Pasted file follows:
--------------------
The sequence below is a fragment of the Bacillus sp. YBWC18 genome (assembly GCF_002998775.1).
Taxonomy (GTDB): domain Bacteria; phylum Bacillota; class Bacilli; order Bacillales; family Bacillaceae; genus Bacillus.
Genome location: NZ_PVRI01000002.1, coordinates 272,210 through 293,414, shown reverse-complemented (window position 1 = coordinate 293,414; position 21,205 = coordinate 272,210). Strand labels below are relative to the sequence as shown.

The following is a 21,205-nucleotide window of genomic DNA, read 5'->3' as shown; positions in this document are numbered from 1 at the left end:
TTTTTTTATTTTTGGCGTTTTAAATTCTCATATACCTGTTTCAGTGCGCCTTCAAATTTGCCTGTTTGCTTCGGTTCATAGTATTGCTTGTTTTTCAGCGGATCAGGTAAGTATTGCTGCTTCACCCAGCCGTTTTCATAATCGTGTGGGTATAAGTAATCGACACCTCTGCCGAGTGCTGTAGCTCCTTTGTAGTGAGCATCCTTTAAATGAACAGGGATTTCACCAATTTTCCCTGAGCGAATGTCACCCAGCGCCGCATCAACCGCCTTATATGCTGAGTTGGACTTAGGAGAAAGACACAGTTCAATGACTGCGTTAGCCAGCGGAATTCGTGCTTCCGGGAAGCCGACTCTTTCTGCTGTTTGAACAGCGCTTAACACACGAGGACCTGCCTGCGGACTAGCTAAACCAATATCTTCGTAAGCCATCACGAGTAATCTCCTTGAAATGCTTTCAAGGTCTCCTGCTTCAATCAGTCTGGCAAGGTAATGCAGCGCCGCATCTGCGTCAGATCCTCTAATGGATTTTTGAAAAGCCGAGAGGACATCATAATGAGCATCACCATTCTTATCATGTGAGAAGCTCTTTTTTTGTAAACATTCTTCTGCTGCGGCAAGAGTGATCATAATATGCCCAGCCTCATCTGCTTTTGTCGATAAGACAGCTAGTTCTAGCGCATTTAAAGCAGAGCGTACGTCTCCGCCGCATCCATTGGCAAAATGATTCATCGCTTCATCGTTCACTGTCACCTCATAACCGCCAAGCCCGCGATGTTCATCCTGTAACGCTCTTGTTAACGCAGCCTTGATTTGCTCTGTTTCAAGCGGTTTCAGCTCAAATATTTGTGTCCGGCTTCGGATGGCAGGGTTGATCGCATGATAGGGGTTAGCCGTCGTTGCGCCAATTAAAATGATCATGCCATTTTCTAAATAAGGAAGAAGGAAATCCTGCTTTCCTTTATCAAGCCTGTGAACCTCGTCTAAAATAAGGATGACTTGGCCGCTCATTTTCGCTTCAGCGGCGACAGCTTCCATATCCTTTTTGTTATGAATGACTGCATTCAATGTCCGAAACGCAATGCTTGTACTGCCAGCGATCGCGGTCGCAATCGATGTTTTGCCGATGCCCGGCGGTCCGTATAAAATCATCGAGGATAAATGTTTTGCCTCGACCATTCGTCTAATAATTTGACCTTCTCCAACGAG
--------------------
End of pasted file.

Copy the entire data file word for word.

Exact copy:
The sequence below is a fragment of the Bacillus sp. YBWC18 genome (assembly GCF_002998775.1).
Taxonomy (GTDB): domain Bacteria; phylum Bacillota; class Bacilli; order Bacillales; family Bacillaceae; genus Bacillus.
Genome location: NZ_PVRI01000002.1, coordinates 272,210 through 293,414, shown reverse-complemented (window position 1 = coordinate 293,414; position 21,205 = coordinate 272,210). Strand labels below are relative to the sequence as shown.

The following is a 21,205-nucleotide window of genomic DNA, read 5'->3' as shown; positions in this document are numbered from 1 at the left end:
TTTTTTTATTTTTGGCGTTTTAAATTCTCATATACCTGTTTCAGTGCGCCTTCAAATTTGCCTGTTTGCTTCGGTTCATAGTATTGCTTGTTTTTCAGCGGATCAGGTAAGTATTGCTGCTTCACCCAGCCGTTTTCATAATCGTGTGGGTATAAGTAATCGACACCTCTGCCGAGTGCTGTAGCTCCTTTGTAGTGAGCATCCTTTAAATGAACAGGGATTTCACCAATTTTCCCTGAGCGAATGTCACCCAGCGCCGCATCAACCGCCTTATATGCTGAGTTGGACTTAGGAGAAAGACACAGTTCAATGACTGCGTTAGCCAGCGGAATTCGTGCTTCCGGGAAGCCGACTCTTTCTGCTGTTTGAACAGCGCTTAACACACGAGGACCTGCCTGCGGACTAGCTAAACCAATATCTTCGTAAGCCATCACGAGTAATCTCCTTGAAATGCTTTCAAGGTCTCCTGCTTCAATCAGTCTGGCAAGGTAATGCAGCGCCGCATCTGCGTCAGATCCTCTAATGGATTTTTGAAAAGCCGAGAGGACATCATAATGAGCATCACCATTCTTATCATGTGAGAAGCTCTTTTTTTGTAAACATTCTTCTGCTGCGGCAAGAGTGATCATAATATGCCCAGCCTCATCTGCTTTTGTCGATAAGACAGCTAGTTCTAGCGCATTTAAAGCAGAGCGTACGTCTCCGCCGCATCCATTGGCAAAATGATTCATCGCTTCATCGTTCACTGTCACCTCATAACCGCCAAGCCCGCGATGTTCATCCTGTAACGCTCTTGTTAACGCAGCCTTGATTTGCTCTGTTTCAAGCGGTTTCAGCTCAAATATTTGTGTCCGGCTTCGGATGGCAGGGTTGATCGCATGATAGGGGTTAGCCGTCGTTGCGCCAATTAAAATGATCATGCCATTTTCTAAATAAGGAAGAAGGAAATCCTGCTTTCCTTTATCAAGCCTGTGAACCTCGTCTAAAATAAGGATGACTTGGCCGCTCATTTTCGCTTCAGCGGCGACAGCTTCCATATCCTTTTTGTTATGAATGACTGCATTCAATGTCCGAAACGCAATGCTTGTACTGCCAGCGATCGCGGTCGCAATCGATGTTTTGCCGATGCCCGGCGGTCCGTATAAAATCATCGAGGATAAATGTTTTGCCTCGACCATTCGTCTAATAATTTGACCTTCTCCAACGAG